May 24, 2011 at 02:52 PM
written by Kris Mathis

Defining 'Sponsorship Sales'

IEG has a new service methodology that allows it to, on behalf of property clients, sit down with their potential sponsors, tailor sponsorship assets to business objectives and determine how the potential sponsor can accurately quantify the return, if it agrees to a deal. Like a smart property, and like many other savvy motorsports properties with much smaller budgets, Roush is making every effort to help its partners measure major sponsorship investments. It's good business and it's been much talked about thanks to a piece Forbes wrote last week...

"The proprietary system calls for reps from Roush Fenway and IEG to sit down with potential sponsors and walk through a process of setting a specific objective and then tailoring the sponsor activity to meet it."

I'm not going to debate how innovative this new methodology is, as others have done in recent days, but what makes the piece interesting to me is the fact that a third party wants to start justifying ROI to potential sponsors, not just renewals, which as you probably know the WPP agency has been doing for years. That's where the idea of what selling is gets blurry, in my opinion, and serves up the perfect intro for a discussion about the definition of sponsorship sales, itself. I don't know where the line between selling is and isn't - or where you set it - but it's something worth thinking about and talking about.

What I do know, and what the ensuing discourse from that piece makes clear, is that the modern idea of "selling sponsorship" looks a lot different these days. It looks a lot different than it did prior to the recession a few years ago. And it looks a lot different than it did when IEG got started in 1981. This is a good thing- the industry has evolved, but it also means the lines of what is and isn't selling are becoming blurry. Like IEG, several agencies on the buy-side will not sell because it creates a conflict of interest. Some seem to bristle at the inference that they are. But for that statement to hold any value doesn't there need to be an understanding of what constitutes selling in the first place?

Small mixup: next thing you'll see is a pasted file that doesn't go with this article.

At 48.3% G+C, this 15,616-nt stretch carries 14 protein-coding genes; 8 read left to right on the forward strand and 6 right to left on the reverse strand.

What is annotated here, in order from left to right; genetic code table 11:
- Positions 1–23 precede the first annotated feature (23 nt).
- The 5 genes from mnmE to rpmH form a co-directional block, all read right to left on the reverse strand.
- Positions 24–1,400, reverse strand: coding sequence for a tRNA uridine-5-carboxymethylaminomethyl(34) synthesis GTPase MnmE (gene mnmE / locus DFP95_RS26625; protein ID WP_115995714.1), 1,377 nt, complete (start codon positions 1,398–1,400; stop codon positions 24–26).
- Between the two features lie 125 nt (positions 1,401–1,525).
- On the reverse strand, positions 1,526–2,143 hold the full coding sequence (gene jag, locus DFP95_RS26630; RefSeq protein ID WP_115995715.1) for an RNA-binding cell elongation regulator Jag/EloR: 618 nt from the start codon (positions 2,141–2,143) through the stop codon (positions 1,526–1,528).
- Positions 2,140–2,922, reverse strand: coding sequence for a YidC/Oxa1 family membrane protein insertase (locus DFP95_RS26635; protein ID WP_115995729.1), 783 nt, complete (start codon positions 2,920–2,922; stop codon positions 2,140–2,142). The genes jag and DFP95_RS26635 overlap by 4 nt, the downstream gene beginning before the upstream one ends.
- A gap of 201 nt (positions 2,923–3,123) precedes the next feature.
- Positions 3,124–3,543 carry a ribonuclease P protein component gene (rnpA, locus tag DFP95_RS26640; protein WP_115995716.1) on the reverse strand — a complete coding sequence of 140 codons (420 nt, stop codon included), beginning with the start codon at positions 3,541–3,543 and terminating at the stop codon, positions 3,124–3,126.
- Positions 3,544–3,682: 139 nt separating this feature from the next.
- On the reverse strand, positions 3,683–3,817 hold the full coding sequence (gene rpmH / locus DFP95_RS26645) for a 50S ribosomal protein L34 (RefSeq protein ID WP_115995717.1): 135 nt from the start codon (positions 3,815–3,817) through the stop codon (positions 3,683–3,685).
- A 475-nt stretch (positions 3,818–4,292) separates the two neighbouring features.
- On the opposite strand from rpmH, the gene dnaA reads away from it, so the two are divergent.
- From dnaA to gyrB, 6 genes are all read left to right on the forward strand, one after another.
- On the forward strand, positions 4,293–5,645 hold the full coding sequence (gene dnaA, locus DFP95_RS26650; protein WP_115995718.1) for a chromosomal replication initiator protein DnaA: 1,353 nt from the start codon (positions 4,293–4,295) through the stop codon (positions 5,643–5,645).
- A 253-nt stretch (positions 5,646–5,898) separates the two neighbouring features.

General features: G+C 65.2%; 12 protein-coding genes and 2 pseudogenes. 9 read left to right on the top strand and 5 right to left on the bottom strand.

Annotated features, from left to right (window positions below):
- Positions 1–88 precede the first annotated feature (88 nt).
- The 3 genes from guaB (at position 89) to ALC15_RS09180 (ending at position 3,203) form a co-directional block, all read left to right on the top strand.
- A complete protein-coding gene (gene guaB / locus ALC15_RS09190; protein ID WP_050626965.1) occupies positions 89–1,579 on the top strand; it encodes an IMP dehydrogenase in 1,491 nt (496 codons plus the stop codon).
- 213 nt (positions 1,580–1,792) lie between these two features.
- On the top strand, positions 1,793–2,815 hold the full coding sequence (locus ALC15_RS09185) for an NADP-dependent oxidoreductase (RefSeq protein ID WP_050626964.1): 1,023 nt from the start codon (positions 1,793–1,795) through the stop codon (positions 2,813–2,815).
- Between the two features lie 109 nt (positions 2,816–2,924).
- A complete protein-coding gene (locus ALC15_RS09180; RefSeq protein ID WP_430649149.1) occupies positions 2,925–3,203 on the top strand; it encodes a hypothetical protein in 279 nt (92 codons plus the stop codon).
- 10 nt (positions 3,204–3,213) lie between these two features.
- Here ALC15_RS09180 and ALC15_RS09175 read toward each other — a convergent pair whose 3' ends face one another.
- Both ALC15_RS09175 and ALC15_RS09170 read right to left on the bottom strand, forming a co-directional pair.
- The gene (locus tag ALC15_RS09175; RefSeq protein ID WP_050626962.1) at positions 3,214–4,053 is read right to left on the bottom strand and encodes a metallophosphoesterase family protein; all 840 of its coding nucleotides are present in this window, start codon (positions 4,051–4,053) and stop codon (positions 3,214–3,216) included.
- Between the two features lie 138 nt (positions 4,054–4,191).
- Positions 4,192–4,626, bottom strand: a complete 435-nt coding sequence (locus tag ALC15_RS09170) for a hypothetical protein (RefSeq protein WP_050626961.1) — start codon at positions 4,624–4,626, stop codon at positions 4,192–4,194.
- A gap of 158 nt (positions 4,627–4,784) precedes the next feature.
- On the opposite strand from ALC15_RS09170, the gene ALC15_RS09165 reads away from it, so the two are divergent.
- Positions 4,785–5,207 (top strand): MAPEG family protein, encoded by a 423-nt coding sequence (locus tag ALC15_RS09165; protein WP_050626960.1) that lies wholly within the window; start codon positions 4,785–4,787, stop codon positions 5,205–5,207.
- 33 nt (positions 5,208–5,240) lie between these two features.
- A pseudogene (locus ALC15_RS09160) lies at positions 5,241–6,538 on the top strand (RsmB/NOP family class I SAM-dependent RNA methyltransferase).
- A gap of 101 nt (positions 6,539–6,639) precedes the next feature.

Thousands of members of this site are reviewing potential sponsors business objectives against their sponsorship opportunities every day and helping their sponsors define how they'll be able to measure and justify the investment to stakeholders. It might not be in their formal job description, but to them, that's just a part of selling sponsorship - not a separate bucket called consulting to potential sponsors. Sure, it may carry more weight if it comes from a third party, but does the introduction of a third party mean it's not selling? Maybe.

The fairest determinant, in my opinion, is to follow the money. Ask the question: how is the agency getting compensated? If the agency is getting a flat fee from clients irrespective of any outcome with regard to signing or renewing sponsors, then they're getting paid for their time and expertise, and are probably providing strategy consulting. If they're getting compensated, in part or in whole, based on how "prospective sponsors" react to their client's offer (i.e. they're getting a commission on earned or renewed sponsors) then their incentives are aligned with the seller, not the buyer. They're selling. (note: I don't know which type of compensation model IEG has set-up with Roush, but that's not the point of the blog post).

In my opinion, selling sponsorship is not confined to a narrow window of simply researching, contacting and negotiating with prospects. That may have been how it was done years ago when bronze, silver and gold packages were in vogue, but in 2011 it's a lot more than that. Any sales agency worth its fees is actively pairing its assets to researched business objectives and doing everything in its power to ensure that current and potential sponsors are using the right measurement tactics, aligned to reveal an accurate picture of the returns on those assets. It's in your interest as a salesperson that the buyer accurately quantify return and in my opinion, having that discussion in advance is part of a good sales pitch. Before signing an initial agreement, ask how will this be measured and what kind of return does it need to show in order for it to be renewed, that way you can start creating an objective framework for a renewal before a deal is ever signed. You don't need a third party for that discussion. In fact, it seems for many salespeople that is already a core part of the modern idea of sponsorship sales along with researching, contacting prospects, negotiating the deal and a host of other things including post event reporting, because even the the person you're selling has to, themselves, sell (or re-sell) the sponsorship to other constituencies, in many cases.

And just to be clear, a property being pro-active enough to bundle in objective measurement with a sponsorship package seems like a great idea. I just question, how this co-exists with the sales process, when the third party is introduced, compensated by the property and takes an active role in crafting the relationship on its behalf, prior to a deal being done.

As long as the sponsor's happy with the outcome I suppose everybody wins, but it does raise and lead back to an interesting question. What is your definition of "selling sponsorship?" Where does it begin, where does it end, and how has it evolved?


The opinions expressed herein do not necessarily represent those of the publisher, SponsorPitch, LLC.